Embattled Dwell eyes sale of the furniture chain

The upmarket furniture retailer Dwell is working with advisers to explore its options, including a possible sale of the business.

The 24-store chain has hired Argyll Partners to evaluate the best way forward for the retailer, following prolonged tough trading conditions in the home improvement market.

Furniture and DIY retailers have been hit by the sustained downturn in spending on big-ticket items and housing market transactions remaining significantly below historical levels.

It is understood that Argyll has already sounded out potential investors about buying Dwell at a knockdown price.

Even if the retailer is sold, a potential buyer could possibly seek to exit some underperforming stores, sources suggest.

Dwell Retail's pre-tax losses widened to £675,320 from £456,349 over the year to 27 January 2012, according to its latest accounts. Boosted by six new stores, the group's turnover rose by 3 per cent to £34.5m over the period.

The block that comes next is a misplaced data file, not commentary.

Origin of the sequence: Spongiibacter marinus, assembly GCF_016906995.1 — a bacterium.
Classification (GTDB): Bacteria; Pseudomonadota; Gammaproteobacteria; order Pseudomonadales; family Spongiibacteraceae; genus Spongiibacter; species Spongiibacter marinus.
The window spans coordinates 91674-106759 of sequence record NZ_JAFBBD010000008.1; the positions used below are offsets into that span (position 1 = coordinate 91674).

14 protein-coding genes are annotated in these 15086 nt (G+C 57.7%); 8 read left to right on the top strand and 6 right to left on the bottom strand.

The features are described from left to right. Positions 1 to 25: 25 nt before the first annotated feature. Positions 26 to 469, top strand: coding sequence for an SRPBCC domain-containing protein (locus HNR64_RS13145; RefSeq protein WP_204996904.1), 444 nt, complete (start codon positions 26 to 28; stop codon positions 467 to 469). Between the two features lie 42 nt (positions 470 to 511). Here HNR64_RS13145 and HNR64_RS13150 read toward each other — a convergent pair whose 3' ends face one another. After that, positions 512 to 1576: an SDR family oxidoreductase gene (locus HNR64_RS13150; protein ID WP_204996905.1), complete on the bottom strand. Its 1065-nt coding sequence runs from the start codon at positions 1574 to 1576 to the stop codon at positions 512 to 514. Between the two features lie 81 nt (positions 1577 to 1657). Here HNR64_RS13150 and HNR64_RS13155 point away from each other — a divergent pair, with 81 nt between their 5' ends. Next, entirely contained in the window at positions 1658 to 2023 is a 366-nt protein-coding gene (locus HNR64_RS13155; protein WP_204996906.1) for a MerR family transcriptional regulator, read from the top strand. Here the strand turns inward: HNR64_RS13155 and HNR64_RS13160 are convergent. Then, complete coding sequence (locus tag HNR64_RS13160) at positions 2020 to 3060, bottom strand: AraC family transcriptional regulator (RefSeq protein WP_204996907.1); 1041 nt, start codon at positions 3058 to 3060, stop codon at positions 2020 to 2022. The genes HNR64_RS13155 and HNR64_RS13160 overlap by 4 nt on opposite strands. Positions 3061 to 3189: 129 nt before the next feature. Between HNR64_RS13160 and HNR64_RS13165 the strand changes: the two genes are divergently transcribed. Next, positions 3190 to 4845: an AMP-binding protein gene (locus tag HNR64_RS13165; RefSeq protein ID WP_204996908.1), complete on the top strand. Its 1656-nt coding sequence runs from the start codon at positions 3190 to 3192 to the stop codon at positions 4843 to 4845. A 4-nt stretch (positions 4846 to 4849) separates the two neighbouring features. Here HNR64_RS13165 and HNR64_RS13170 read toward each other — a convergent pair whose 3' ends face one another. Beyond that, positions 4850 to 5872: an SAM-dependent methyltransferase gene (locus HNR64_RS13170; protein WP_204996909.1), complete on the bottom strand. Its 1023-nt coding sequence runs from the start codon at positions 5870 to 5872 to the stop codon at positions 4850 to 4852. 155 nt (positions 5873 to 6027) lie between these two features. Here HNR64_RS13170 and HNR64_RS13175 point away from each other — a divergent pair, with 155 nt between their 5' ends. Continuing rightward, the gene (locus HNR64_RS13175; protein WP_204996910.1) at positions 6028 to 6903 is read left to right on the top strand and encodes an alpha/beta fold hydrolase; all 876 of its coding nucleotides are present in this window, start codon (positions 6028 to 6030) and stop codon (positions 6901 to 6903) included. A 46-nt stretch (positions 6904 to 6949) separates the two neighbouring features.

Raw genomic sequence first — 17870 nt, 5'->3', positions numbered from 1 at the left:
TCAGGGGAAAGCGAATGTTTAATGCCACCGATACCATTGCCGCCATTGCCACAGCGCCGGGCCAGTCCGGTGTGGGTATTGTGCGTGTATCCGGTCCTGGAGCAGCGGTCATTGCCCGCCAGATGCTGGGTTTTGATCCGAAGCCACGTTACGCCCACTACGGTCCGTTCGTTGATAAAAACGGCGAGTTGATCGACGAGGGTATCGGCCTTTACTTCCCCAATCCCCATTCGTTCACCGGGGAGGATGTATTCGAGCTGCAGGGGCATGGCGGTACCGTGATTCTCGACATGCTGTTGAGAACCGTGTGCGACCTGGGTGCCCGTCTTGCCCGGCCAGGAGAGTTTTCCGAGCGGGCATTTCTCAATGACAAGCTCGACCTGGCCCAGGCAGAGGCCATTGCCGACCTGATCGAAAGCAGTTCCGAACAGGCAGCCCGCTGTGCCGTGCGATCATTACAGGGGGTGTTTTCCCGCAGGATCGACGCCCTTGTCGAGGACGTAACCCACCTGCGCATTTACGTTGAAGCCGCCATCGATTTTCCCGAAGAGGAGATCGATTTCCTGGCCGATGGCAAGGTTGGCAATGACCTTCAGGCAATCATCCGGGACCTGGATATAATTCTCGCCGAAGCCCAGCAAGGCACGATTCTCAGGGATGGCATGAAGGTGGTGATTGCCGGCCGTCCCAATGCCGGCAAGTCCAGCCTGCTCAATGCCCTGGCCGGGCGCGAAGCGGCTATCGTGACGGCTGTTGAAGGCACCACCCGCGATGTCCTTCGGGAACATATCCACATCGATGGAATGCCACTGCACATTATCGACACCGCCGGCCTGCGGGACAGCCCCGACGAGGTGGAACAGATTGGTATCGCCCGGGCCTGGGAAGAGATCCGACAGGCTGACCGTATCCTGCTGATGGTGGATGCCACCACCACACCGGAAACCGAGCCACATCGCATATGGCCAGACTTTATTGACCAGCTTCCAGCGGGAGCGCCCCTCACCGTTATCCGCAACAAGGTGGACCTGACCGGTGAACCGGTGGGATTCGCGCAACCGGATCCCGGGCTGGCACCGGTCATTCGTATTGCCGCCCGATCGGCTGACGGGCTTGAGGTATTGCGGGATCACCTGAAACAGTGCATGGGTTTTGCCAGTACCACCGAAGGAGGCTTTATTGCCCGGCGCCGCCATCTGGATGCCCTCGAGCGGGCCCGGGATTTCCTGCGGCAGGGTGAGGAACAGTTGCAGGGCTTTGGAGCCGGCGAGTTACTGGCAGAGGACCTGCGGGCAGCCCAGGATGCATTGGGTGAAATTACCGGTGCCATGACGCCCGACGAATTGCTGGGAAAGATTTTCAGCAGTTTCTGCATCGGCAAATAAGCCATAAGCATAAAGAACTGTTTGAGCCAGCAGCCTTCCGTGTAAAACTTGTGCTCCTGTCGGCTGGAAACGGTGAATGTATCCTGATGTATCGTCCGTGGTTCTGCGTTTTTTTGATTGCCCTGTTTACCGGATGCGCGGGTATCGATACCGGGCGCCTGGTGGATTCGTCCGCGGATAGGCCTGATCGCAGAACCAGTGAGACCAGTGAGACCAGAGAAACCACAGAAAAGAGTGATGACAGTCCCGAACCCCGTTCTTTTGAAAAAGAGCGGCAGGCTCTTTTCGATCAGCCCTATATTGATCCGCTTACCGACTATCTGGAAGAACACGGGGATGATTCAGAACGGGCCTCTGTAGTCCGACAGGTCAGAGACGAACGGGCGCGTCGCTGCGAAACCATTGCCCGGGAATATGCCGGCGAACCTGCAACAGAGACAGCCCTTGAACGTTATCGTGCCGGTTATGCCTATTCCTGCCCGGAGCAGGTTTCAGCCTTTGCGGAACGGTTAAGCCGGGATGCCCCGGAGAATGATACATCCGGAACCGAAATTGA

Dwell was originally founded as a mail-order furniture business in 2003 by Aamir Ahmad, who stepped down as managing director in November after a refinancing. Rebecca Cotterell, the former chief executive of Adams Childrenswear, replaced him as managing director at the end of last year. The retailer's chairman Neil McCausland also left last year.

The private equity firm Key Capital Partners invested £5m in Dwell in August 2010.

In its annual report, Dwell said it had improved its financial position by exiting an onerous lease on a warehouse, and by refinancing, including a combination of converting loans to shares and fresh equity funding.

It said: "The combination of the steps taken by the company... provide a strong platform for the future growth of the company."

All parties declined to comment yesterday.